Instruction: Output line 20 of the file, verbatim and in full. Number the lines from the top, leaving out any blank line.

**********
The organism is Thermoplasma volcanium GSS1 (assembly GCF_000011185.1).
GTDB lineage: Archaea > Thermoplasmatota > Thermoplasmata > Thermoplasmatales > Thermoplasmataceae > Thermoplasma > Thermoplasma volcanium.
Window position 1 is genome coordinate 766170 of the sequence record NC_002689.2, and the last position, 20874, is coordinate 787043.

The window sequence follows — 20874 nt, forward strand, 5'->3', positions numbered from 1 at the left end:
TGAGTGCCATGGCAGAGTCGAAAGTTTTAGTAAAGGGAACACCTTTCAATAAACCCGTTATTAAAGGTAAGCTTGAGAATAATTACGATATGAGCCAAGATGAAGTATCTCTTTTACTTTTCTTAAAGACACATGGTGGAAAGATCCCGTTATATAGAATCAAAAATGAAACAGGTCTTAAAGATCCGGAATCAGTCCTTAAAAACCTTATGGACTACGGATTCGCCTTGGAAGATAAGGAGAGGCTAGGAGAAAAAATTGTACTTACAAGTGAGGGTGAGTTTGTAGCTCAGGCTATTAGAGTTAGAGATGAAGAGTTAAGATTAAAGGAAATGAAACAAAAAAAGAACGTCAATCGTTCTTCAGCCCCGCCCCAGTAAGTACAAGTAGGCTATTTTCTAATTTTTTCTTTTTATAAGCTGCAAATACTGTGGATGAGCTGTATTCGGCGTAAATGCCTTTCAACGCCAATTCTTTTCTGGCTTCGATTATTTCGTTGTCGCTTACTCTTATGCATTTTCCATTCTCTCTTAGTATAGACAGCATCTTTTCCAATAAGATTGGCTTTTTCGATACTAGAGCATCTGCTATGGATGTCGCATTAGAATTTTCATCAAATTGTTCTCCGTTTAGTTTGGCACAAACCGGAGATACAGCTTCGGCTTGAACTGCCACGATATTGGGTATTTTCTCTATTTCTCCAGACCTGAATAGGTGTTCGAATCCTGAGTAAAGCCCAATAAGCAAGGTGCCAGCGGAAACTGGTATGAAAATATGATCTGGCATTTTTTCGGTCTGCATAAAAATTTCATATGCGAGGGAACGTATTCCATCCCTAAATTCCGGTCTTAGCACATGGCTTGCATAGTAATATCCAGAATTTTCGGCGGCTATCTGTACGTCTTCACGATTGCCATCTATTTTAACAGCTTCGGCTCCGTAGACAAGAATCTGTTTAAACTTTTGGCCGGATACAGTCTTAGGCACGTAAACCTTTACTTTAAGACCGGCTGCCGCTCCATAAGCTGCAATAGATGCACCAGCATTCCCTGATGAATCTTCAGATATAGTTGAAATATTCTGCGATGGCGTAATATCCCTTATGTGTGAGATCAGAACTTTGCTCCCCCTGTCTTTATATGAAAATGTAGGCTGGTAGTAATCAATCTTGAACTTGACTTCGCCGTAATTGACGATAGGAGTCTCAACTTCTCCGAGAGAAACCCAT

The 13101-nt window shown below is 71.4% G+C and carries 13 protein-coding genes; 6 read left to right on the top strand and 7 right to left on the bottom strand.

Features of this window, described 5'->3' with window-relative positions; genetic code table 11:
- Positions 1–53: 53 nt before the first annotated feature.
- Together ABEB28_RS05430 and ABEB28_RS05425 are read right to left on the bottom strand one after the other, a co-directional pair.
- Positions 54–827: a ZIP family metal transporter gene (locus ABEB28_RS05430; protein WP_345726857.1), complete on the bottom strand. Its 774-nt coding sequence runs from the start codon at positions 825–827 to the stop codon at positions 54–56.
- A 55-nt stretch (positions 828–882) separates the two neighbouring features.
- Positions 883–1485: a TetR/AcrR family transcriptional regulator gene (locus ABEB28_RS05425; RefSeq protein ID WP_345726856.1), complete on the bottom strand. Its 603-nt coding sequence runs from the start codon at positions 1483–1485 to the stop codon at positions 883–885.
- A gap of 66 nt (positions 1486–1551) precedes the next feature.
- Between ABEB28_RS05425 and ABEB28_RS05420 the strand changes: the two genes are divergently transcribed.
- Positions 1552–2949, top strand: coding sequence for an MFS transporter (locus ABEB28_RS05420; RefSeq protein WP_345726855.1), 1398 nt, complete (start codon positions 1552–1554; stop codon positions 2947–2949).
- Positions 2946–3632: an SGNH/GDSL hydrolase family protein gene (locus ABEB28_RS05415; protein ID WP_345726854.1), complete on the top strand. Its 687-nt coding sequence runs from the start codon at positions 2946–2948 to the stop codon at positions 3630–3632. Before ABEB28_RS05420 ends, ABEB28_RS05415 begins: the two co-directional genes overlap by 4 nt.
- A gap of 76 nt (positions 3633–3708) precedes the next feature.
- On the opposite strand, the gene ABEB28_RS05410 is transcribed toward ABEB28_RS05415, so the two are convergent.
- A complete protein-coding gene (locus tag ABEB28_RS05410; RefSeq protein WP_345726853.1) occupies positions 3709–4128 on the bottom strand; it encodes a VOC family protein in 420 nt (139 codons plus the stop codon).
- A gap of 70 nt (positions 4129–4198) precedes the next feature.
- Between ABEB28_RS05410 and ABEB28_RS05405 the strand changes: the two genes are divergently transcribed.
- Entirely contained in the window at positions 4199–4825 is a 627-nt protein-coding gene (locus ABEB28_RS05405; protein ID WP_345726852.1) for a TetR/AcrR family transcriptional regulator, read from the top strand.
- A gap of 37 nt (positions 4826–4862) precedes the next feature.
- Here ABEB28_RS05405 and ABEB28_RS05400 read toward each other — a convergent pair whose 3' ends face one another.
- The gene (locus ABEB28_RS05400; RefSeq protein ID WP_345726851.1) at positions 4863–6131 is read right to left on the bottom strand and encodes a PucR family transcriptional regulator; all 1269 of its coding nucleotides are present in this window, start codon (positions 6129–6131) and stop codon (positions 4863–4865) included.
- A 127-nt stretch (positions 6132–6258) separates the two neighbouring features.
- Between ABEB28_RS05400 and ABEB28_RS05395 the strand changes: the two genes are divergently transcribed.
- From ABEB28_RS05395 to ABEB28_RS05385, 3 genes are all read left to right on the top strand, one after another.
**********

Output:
- A gap of 70 nt (positions 4129–4198) precedes the next feature.